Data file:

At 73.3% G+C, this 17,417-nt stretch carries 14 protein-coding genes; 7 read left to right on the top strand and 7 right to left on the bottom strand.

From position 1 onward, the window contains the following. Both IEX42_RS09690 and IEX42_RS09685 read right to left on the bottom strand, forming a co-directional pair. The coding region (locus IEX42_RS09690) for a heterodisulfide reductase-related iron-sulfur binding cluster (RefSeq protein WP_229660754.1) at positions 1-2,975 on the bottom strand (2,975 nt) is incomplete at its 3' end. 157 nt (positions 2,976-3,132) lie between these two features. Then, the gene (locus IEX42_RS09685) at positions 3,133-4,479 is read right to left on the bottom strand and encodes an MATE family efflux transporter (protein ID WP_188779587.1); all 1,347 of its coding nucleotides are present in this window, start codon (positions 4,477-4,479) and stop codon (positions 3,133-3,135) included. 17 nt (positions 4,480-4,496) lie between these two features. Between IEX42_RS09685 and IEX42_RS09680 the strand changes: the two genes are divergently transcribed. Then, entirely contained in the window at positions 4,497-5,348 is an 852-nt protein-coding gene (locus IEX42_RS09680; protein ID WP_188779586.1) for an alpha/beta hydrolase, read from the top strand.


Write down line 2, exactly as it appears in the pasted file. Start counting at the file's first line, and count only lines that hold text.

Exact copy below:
From position 1 onward, the window contains the following. Both IEX42_RS09690 and IEX42_RS09685 read right to left on the bottom strand, forming a co-directional pair. The coding region (locus IEX42_RS09690) for a heterodisulfide reductase-related iron-sulfur binding cluster (RefSeq protein WP_229660754.1) at positions 1-2,975 on the bottom strand (2,975 nt) is incomplete at its 3' end. 157 nt (positions 2,976-3,132) lie between these two features. Then, the gene (locus IEX42_RS09685) at positions 3,133-4,479 is read right to left on the bottom strand and encodes an MATE family efflux transporter (protein ID WP_188779587.1); all 1,347 of its coding nucleotides are present in this window, start codon (positions 4,477-4,479) and stop codon (positions 3,133-3,135) included. 17 nt (positions 4,480-4,496) lie between these two features. Between IEX42_RS09685 and IEX42_RS09680 the strand changes: the two genes are divergently transcribed. Then, entirely contained in the window at positions 4,497-5,348 is an 852-nt protein-coding gene (locus IEX42_RS09680; protein ID WP_188779586.1) for an alpha/beta hydrolase, read from the top strand.